Thanks to a camera affectionately known as “Ralph,” NASA’s New Horizons spacecraft has delivered stunning natural-color images of Pluto and its moons.

Ralph (shown) has three panchromatic (black-and-white) and four color imagers inside its Multispectral Visible Imaging Camera (MVIC). (Image Credit: Ball Aerospace and Technologies Corp.)
Black-and-white pictures coming from New Horizons’ Long Range Reconnaissance Imager (LORRI) have been combined with Ralph’s color data to create sharp, higher-resolution images of Pluto — a planet that has remained a mystery for some time.

The color images have allowed the New Horizons scientists to investigate both Pluto’s atmosphere and surface topography, including mountain ranges, canals, and craters.

In some ways, the Ralph camera is simple. Ralph has a 75-mm lens aperture, weighs about ten kilograms, and operates on an estimated 7 watts. The camera, essentially, is a three-axis telescope with primary, secondary, and tertiary mirrors.

Designing for the harsh conditions of Pluto, however, made the device more complex.

Pluto, for example, is about 1000 times dimmer than Earth, and the planet’s low light conditions presented challenges for Lisa Hardaway, lead systems engineer and program manager at the Boulder, CO-based Ball Aerospace and Technologies Corp., and her design team.

The instrument, having to make the most out of the available photons on Pluto, is very susceptible to the light reflected by the Earth, Sun, and the moon. Ralph therefore had to be covered during much of the New Horizons launch.

“All of that light could actually saturate or fry the detector,” said Hardaway.

A door — Ralph’s only moving part — shielded the detectors and was opened after New Horizons had passed Mars, a distance where sunlight is weaker.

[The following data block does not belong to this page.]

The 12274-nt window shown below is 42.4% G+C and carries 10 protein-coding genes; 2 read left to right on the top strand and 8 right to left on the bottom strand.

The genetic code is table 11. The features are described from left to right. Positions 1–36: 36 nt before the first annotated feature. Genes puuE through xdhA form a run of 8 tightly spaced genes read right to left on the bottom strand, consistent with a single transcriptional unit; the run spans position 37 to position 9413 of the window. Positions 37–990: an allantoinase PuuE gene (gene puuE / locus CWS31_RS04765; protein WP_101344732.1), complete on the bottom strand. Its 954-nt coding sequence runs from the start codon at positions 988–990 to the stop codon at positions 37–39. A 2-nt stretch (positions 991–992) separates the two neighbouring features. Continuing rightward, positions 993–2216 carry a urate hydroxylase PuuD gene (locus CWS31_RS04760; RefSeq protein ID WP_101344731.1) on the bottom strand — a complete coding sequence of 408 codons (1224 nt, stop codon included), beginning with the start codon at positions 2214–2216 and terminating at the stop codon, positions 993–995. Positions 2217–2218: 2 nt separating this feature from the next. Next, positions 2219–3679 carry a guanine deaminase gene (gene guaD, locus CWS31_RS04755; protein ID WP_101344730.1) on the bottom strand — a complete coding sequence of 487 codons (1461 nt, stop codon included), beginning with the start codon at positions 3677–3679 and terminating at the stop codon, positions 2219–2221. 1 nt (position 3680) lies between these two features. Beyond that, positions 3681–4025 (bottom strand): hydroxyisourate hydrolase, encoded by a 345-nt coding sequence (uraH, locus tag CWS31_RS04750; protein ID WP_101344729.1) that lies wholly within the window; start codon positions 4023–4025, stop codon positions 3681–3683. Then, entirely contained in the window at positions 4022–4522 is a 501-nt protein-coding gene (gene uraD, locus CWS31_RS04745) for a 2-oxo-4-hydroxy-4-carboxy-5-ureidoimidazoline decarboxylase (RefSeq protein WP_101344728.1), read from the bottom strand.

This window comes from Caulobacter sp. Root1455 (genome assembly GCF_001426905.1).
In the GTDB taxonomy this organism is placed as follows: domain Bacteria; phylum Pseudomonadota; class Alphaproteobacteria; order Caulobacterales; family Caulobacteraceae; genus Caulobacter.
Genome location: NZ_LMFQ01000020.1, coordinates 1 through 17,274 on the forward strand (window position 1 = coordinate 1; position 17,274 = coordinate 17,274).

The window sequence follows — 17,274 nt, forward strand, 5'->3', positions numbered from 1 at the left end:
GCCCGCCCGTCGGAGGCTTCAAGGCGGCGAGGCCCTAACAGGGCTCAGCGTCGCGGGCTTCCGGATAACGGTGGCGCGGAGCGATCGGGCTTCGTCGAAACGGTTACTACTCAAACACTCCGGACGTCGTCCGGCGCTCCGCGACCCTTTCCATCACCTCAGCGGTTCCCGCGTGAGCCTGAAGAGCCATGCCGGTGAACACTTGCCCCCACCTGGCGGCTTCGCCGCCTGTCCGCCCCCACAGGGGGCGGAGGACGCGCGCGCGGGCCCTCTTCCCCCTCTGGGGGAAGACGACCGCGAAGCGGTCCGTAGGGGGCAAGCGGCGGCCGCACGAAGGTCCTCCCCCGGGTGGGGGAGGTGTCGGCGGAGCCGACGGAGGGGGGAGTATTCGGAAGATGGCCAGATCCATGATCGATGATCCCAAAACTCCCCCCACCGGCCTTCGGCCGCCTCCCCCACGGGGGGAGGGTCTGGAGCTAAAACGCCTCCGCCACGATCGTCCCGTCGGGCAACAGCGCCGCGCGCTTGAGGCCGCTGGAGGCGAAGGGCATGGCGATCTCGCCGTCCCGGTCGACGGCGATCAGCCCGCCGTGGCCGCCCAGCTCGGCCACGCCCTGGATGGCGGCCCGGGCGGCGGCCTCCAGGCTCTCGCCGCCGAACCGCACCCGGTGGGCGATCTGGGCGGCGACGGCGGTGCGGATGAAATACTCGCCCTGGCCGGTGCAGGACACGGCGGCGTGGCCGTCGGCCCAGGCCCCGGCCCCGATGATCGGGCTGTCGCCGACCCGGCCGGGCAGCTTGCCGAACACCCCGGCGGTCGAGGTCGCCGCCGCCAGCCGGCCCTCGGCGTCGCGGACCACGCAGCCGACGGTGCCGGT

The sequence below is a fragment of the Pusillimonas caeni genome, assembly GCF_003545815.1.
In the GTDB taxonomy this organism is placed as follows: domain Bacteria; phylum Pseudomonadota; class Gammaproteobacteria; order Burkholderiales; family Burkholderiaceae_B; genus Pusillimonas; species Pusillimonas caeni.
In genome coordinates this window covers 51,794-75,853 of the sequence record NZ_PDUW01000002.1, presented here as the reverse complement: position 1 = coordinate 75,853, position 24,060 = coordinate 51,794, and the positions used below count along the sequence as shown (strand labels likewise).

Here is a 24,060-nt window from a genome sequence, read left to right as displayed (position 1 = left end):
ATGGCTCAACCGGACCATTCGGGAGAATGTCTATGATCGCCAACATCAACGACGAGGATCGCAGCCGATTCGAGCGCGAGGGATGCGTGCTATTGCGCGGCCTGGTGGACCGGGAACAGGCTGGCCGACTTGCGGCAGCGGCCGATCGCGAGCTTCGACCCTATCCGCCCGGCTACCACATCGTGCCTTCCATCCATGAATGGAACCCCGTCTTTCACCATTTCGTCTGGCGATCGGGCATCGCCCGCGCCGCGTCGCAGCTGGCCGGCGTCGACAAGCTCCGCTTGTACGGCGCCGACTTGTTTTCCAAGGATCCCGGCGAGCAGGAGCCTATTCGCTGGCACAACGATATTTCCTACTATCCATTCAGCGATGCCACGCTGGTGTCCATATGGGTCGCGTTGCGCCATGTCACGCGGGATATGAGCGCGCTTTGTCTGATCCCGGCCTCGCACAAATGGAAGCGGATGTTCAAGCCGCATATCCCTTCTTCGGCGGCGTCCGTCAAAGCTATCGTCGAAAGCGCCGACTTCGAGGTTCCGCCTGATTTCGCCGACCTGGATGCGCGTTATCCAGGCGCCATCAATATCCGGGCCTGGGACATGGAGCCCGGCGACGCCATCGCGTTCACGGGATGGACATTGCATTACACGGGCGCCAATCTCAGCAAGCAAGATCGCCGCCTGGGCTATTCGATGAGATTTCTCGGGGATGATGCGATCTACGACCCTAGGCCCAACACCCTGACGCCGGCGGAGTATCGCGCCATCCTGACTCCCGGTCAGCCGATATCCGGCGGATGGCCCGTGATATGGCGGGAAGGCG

The camera and its electrical parts were also designed specifically to withstand thermal radiation and the nine-and-a-half-year cruise to Pluto.

Ralph’s focal length, for example, needed to remain the same, and not shrink under the planet’s extreme cold conditions.

To achieve a consistent focal length, the engineers designed the optical bench and mirrors out of the same material: aluminum. In the ice-cold temperatures of Pluto, the mirrors and the chassis shrank, but did so together so that the focal length did not change.

The Two Sides of Ralph

There are two sides to Ralph: the Multi-spectral Visible Imaging Camera (MVIC) and the Linear Etalon Imaging Spectral Array (LEISA). LEISA forms images in every infrared “color” between 1.25 and 2.5 microns; for each pixel, a spectrum can be assembled and each chemical’s “fingerprint” identified.

The Multi-spectral Visible Imaging Camera includes three separate systems. A framing camera captures pictures in black and white, mostly for navigational purposes, said Hardaway.

A Time Domain Integration (TDI) panchromatic imager creates a picture that is 5.7° wide, and as long as needed.

Pluto, as photographed by the LORRI and Ralph instruments aboard the New Horizons spacecraft. (Image Credit: Ball Aerospace and Technologies Corp.)